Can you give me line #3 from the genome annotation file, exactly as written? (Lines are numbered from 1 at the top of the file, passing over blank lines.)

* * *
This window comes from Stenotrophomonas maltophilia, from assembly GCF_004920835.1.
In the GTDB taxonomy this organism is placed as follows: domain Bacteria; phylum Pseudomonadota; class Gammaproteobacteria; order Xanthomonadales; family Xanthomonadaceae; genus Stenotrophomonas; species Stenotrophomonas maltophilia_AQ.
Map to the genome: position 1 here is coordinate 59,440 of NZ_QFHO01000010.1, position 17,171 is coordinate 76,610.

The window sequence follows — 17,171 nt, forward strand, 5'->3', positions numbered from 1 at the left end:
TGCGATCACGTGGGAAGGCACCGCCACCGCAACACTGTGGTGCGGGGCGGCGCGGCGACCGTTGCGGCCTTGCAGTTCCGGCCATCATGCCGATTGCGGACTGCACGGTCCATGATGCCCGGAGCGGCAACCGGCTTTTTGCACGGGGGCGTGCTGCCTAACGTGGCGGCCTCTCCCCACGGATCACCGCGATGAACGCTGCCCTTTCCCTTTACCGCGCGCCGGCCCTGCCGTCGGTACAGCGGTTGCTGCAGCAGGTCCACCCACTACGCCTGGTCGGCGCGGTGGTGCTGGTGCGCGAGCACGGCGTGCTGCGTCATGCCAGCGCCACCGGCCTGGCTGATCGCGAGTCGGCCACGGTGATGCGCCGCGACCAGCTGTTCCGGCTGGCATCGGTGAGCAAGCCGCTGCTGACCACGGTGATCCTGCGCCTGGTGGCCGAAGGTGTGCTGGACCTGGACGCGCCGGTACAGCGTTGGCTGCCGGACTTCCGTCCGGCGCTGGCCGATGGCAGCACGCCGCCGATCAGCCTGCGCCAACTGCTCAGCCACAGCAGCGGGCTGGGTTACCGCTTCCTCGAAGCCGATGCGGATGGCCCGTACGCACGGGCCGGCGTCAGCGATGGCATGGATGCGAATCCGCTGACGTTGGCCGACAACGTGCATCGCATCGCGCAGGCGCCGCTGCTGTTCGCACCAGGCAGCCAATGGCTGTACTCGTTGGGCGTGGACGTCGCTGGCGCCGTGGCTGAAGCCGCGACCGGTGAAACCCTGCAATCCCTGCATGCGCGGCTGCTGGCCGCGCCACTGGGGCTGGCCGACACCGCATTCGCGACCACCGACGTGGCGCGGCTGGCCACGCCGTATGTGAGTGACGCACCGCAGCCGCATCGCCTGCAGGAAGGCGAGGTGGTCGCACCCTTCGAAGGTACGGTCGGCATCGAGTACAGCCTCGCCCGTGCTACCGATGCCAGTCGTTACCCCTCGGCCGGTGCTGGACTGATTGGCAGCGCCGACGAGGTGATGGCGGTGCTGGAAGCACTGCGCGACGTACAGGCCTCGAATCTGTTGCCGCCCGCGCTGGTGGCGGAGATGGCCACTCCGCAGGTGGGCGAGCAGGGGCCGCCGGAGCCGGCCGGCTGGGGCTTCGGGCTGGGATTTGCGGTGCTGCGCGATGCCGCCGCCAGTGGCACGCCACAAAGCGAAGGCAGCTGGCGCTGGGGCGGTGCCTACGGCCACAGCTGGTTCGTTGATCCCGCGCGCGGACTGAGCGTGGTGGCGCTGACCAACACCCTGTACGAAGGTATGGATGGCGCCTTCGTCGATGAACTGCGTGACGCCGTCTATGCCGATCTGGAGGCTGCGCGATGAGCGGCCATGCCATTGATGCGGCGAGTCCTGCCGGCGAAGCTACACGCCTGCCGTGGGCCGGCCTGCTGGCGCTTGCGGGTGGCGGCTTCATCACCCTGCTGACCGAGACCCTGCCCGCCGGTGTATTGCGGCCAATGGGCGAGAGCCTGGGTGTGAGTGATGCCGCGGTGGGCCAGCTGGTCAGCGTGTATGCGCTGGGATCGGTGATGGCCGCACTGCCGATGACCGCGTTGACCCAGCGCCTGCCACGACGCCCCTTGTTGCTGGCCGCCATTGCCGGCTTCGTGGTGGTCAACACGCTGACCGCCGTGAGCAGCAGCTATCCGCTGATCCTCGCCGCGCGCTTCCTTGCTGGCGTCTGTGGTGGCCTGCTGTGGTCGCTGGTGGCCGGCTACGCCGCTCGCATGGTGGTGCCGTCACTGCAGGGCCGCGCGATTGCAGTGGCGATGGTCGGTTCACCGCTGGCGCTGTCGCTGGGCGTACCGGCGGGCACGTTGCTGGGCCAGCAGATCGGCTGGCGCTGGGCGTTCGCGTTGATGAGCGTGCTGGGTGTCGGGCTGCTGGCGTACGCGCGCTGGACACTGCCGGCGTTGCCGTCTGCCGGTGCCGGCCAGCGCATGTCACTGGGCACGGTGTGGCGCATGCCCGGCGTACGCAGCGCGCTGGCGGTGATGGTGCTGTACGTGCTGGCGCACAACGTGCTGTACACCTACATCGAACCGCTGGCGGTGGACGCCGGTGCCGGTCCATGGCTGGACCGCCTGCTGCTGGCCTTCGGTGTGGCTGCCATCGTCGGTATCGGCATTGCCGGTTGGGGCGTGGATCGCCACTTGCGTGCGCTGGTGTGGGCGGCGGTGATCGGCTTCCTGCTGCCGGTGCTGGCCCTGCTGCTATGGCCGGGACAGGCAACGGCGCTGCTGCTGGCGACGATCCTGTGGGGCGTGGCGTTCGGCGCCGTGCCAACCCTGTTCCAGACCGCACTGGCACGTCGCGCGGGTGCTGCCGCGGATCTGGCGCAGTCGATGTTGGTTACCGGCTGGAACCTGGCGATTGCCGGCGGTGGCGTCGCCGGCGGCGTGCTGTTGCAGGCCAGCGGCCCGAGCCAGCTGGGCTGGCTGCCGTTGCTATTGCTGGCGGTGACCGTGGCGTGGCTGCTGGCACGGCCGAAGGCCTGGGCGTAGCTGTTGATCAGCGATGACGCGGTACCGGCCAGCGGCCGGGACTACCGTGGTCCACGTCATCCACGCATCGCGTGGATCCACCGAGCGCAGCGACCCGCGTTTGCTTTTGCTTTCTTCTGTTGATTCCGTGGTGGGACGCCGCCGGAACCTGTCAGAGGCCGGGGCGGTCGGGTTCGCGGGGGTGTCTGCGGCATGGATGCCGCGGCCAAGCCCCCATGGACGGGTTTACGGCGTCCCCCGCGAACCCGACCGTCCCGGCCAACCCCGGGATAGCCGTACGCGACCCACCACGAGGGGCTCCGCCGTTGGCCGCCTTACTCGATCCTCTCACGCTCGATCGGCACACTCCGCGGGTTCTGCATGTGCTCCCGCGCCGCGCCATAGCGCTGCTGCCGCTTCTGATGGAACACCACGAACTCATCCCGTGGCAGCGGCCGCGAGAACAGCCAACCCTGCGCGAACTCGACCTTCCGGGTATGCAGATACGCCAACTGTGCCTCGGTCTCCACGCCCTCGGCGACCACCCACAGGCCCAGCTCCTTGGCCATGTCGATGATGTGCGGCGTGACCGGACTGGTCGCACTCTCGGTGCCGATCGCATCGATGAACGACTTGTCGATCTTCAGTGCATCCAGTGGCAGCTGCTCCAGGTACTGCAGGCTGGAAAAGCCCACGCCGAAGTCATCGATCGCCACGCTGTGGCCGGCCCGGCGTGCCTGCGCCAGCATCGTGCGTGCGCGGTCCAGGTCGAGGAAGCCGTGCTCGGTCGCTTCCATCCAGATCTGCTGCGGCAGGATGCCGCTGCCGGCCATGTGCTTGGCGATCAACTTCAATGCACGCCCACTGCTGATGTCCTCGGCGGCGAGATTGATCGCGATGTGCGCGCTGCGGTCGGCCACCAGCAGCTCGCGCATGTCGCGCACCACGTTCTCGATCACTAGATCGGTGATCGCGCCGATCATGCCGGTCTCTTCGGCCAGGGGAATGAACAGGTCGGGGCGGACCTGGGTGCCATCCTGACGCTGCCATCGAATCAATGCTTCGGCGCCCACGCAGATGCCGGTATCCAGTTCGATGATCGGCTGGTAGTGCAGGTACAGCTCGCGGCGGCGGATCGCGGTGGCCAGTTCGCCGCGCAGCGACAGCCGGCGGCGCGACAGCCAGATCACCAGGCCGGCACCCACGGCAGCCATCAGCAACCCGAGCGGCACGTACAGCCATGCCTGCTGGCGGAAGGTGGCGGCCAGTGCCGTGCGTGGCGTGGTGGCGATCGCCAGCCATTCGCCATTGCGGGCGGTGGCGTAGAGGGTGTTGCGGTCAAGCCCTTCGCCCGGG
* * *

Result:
Map to the genome: position 1 here is coordinate 59,440 of NZ_QFHO01000010.1, position 17,171 is coordinate 76,610.